Community 20.11.17

Japanese Ambassador visits Sheffield Olympic Legacy Park

His Excellency, Mr Koji Tsuruoka, visited Sheffield Olympic Legacy Park as part of a two-day fact-finding experience ahead of the Olympic and Paralympic Games Tokyo 2020.

Presentations were provided by Sheffield Hallam University’s Advanced Wellbeing Research Centre (AWRC) Director, Professor Steve Haake, President and CEO of Toshiba Medical System Europe, Mark Holmshaw and former Sports Minister and Sheffield Central MP, Richard Caborn.

Mr Tsuruoka was then given a tour of the Sheffield Olympic Legacy Park, including the English Institute of Sport Sheffield (EISS) and the University Technical College (UTC)

Richard Caborn said: “It’s a great privilege to have the Japanese Ambassador visit Sheffield.

“Sheffield Olympic Legacy Park is a shining example of how the public and private sector, can work collaboratively to make a real difference, and we are proud to share our knowledge, experience and vision with the Ambassador as Japan prepares for its 2020 Games in Tokyo.”

Sheffield Hallam University’s Vice-Chancellor, Professor Chris Husbands, said: “Through the AWRC, Sheffield Hallam will be leading work which has the potential to transform the nation’s well-being. It is this collaboration with our partners across the city and the private sector that will revolutionise healthcare, physical activity and sport for the UK and I am extremely proud to be able to showcase our vision to the Japanese Ambassador.”

The Ambassador was later joined by British Olympic Association (BOA) Chief Executive, Bill Sweeney, Leader of Sheffield City Council, Julie Dore and other high-profile guests for an evening meal at Cutlers’ Hall.

Bill Sweeney said: “The health of the nation and the role of sport in a modern society are inextricably linked and it is heartening to see the development of projects such as Sheffield Olympic Legacy Park, where agencies are working in tandem to provide innovative and fresh solutions to societal problems such as obesity, nutrition and mental welfare. We are keen supporters of the project and hope it continues to develop successfully.”

Mr Tsuruoka said: “My visit to Sheffield Olympic Legacy Park has been eye-opening – I’ve never seen a project like this before, so it has been a privilege to see exactly what is taking place here to keep the Olympic legacy alive.

“The Olympic Games are a very exciting event for all involved, but it is not over when the closing ceremony finishes, it’s what happens from there that I think is important. London and Sheffield Olympic Legacy Park are providing the model for us to keep the legacy going following the Tokyo 2020 Games.”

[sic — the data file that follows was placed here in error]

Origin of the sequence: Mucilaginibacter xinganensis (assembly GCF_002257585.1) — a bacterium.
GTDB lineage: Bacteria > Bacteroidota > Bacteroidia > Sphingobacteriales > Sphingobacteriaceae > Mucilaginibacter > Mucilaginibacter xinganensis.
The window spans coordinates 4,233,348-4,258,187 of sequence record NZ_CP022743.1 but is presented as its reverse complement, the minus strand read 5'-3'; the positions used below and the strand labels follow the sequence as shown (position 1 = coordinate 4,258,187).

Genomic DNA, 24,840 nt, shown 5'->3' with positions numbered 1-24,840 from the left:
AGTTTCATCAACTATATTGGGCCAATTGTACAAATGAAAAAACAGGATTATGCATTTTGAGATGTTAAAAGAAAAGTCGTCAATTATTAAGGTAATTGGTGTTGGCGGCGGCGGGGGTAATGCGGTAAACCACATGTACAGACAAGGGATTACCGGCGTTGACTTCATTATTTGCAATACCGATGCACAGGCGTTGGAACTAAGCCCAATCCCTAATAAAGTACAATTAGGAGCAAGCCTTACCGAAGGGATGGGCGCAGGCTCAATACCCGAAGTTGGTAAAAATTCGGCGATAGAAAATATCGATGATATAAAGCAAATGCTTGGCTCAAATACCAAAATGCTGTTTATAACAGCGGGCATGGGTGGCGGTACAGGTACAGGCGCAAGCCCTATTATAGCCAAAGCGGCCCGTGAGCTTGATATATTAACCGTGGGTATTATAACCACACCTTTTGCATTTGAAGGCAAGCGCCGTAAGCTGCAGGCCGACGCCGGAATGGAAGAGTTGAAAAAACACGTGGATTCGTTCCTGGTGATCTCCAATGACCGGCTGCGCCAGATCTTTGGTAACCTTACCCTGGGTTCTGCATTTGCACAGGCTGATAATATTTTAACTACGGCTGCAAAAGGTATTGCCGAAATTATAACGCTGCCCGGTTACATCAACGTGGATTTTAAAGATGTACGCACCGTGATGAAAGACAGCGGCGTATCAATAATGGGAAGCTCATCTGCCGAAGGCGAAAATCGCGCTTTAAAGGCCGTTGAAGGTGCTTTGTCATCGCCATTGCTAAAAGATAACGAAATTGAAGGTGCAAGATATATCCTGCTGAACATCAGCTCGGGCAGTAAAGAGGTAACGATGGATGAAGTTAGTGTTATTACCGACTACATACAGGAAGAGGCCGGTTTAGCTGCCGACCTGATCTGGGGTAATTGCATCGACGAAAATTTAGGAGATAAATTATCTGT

Sheffield Olympic Legacy Park has also played host to visits from delegates representing Kawasaki City, the Tokyo Chamber of Commerce and Industry, the Chinese Olympic Committee, the China Institute of Sport Science and the Vereniging Sport en Gemeenten (VSG).

Sheffield Olympic Legacy Park is fast developing in the east end of Sheffield and contains a collection of health, sport and education facilities. The project is a joint venture between Sheffield Teaching Hospitals NHS Foundation Trust, Sheffield Hallam University and Sheffield City Council.

Their aim is to deliver improvements in public health as a tangible legacy of the London 2012 Olympic Games. It is emerging as an internationally recognised focal point for innovation in health and wellbeing research and learning.

New buildings on Sheffield Olympic Legacy Park include Oasis Academy Don Valley, a school for 1,200 two to 16-year-olds, the city’s second University Technical College (UTC) specialising in health sciences, sport science and computing for up to 600 13 to 19-year-olds, and a 3G pitch that will allow Sheffield Eagles Rugby League Club to return to its home city and will also be used by Sheffield United Ladies FC, Oasis Academy, UTC and the local community.

In February 2018, construction work will start on Sheffield Hallam University’s Advanced Wellbeing Research Centre and proposals have been announced for two world class Research and Innovation Centres in healthcare planned for Sheffield Olympic Legacy Park, The Centre for Child Health Technology and The Orthopaedic and Rehabilitation Research and Innovation Centre.

Existing facilities within the Park include the English Institute of Sport Sheffield (EISS), which has recently won the Welcome to Yorkshire White Rose Award for Business Tourism, and iceSheffield.

For more information, visit, follow @OLPSheffield on Twitter, search for Olympic Legacy Park on Facebook or connect with Legacy Park Ltd on Linkedin.